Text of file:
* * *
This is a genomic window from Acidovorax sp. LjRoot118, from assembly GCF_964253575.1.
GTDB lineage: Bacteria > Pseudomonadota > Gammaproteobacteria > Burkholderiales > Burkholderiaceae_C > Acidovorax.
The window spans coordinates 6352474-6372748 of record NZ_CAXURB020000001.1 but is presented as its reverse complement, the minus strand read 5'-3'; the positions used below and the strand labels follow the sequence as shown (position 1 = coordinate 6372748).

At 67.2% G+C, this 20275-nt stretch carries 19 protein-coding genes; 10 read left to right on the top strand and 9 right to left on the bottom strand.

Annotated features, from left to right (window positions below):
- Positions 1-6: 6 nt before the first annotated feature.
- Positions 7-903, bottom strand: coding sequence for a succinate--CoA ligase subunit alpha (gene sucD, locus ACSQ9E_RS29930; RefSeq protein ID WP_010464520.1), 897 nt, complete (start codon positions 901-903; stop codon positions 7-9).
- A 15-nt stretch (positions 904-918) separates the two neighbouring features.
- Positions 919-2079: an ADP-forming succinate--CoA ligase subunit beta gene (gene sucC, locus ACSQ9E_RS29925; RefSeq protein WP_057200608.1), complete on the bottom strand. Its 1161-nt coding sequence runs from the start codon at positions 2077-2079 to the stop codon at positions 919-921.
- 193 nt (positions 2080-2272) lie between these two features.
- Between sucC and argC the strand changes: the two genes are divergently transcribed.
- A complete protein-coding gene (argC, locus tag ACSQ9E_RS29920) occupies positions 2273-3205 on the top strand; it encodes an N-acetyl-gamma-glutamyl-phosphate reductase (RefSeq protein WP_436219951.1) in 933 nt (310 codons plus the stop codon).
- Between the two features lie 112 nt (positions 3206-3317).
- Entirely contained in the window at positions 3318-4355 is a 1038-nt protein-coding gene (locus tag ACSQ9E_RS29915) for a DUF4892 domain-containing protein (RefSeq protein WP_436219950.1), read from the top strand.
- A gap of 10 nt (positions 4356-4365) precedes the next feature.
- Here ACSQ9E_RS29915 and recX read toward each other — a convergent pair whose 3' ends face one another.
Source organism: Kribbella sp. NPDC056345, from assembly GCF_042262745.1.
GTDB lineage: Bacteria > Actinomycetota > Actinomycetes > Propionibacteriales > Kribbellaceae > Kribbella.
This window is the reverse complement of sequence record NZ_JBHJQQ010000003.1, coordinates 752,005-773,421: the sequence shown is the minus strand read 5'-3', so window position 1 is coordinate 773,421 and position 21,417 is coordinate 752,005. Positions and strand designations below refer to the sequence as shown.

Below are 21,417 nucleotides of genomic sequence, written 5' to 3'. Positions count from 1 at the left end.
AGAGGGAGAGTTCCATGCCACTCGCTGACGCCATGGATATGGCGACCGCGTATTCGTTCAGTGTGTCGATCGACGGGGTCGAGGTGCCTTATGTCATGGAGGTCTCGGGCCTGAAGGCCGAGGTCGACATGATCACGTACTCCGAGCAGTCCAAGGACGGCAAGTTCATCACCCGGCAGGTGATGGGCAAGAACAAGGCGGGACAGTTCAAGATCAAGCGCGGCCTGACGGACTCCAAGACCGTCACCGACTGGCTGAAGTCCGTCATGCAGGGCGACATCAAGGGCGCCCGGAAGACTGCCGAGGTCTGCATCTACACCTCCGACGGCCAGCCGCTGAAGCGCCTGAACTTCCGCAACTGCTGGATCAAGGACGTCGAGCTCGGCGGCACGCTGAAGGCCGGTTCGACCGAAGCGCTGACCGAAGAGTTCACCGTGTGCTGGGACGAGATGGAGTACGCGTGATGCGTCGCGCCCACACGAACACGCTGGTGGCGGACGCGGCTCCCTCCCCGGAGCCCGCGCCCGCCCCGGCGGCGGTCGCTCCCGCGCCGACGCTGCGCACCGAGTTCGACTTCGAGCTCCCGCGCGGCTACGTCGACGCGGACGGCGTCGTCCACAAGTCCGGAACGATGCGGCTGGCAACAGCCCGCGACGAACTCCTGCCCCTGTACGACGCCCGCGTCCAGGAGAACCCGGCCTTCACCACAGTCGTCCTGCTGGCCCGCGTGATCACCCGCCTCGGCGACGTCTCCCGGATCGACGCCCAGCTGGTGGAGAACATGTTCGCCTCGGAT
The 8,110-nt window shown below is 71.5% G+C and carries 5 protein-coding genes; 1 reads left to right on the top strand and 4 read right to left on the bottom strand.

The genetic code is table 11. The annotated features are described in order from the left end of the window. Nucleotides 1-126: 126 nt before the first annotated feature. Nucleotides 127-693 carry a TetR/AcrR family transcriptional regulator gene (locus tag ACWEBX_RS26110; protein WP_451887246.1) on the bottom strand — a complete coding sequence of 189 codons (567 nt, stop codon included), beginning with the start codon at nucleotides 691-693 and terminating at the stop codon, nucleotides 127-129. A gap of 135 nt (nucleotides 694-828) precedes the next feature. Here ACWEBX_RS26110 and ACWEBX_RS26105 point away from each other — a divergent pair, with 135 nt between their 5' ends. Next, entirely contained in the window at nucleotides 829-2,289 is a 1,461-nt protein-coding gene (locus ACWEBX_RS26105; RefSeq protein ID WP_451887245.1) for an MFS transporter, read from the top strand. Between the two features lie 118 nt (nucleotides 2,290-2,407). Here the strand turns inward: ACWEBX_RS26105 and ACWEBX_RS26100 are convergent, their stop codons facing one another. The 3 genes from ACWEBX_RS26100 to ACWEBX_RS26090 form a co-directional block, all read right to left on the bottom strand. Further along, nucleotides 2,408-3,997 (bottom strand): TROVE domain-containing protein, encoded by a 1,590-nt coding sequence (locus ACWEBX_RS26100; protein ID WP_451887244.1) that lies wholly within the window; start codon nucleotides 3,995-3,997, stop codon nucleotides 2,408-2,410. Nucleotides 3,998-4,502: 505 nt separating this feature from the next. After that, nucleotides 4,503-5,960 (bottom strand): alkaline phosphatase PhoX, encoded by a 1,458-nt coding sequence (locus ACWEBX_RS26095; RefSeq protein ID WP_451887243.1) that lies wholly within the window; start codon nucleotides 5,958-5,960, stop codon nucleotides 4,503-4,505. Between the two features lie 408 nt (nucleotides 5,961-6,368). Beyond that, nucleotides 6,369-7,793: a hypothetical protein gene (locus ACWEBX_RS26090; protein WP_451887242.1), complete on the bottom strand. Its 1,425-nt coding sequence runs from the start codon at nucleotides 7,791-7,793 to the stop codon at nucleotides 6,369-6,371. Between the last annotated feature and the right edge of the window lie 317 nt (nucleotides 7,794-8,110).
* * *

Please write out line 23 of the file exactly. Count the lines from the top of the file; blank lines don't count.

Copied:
The genetic code is table 11. The annotated features are described in order from the left end of the window. Nucleotides 1-126: 126 nt before the first annotated feature. Nucleotides 127-693 carry a TetR/AcrR family transcriptional regulator gene (locus tag ACWEBX_RS26110; protein WP_451887246.1) on the bottom strand — a complete coding sequence of 189 codons (567 nt, stop codon included), beginning with the start codon at nucleotides 691-693 and terminating at the stop codon, nucleotides 127-129. A gap of 135 nt (nucleotides 694-828) precedes the next feature. Here ACWEBX_RS26110 and ACWEBX_RS26105 point away from each other — a divergent pair, with 135 nt between their 5' ends. Next, entirely contained in the window at nucleotides 829-2,289 is a 1,461-nt protein-coding gene (locus ACWEBX_RS26105; RefSeq protein ID WP_451887245.1) for an MFS transporter, read from the top strand. Between the two features lie 118 nt (nucleotides 2,290-2,407). Here the strand turns inward: ACWEBX_RS26105 and ACWEBX_RS26100 are convergent, their stop codons facing one another. The 3 genes from ACWEBX_RS26100 to ACWEBX_RS26090 form a co-directional block, all read right to left on the bottom strand. Further along, nucleotides 2,408-3,997 (bottom strand): TROVE domain-containing protein, encoded by a 1,590-nt coding sequence (locus ACWEBX_RS26100; protein ID WP_451887244.1) that lies wholly within the window; start codon nucleotides 3,995-3,997, stop codon nucleotides 2,408-2,410. Nucleotides 3,998-4,502: 505 nt separating this feature from the next. After that, nucleotides 4,503-5,960 (bottom strand): alkaline phosphatase PhoX, encoded by a 1,458-nt coding sequence (locus ACWEBX_RS26095; RefSeq protein ID WP_451887243.1) that lies wholly within the window; start codon nucleotides 5,958-5,960, stop codon nucleotides 4,503-4,505. Between the two features lie 408 nt (nucleotides 5,961-6,368). Beyond that, nucleotides 6,369-7,793: a hypothetical protein gene (locus ACWEBX_RS26090; protein WP_451887242.1), complete on the bottom strand. Its 1,425-nt coding sequence runs from the start codon at nucleotides 7,791-7,793 to the stop codon at nucleotides 6,369-6,371. Between the last annotated feature and the right edge of the window lie 317 nt (nucleotides 7,794-8,110).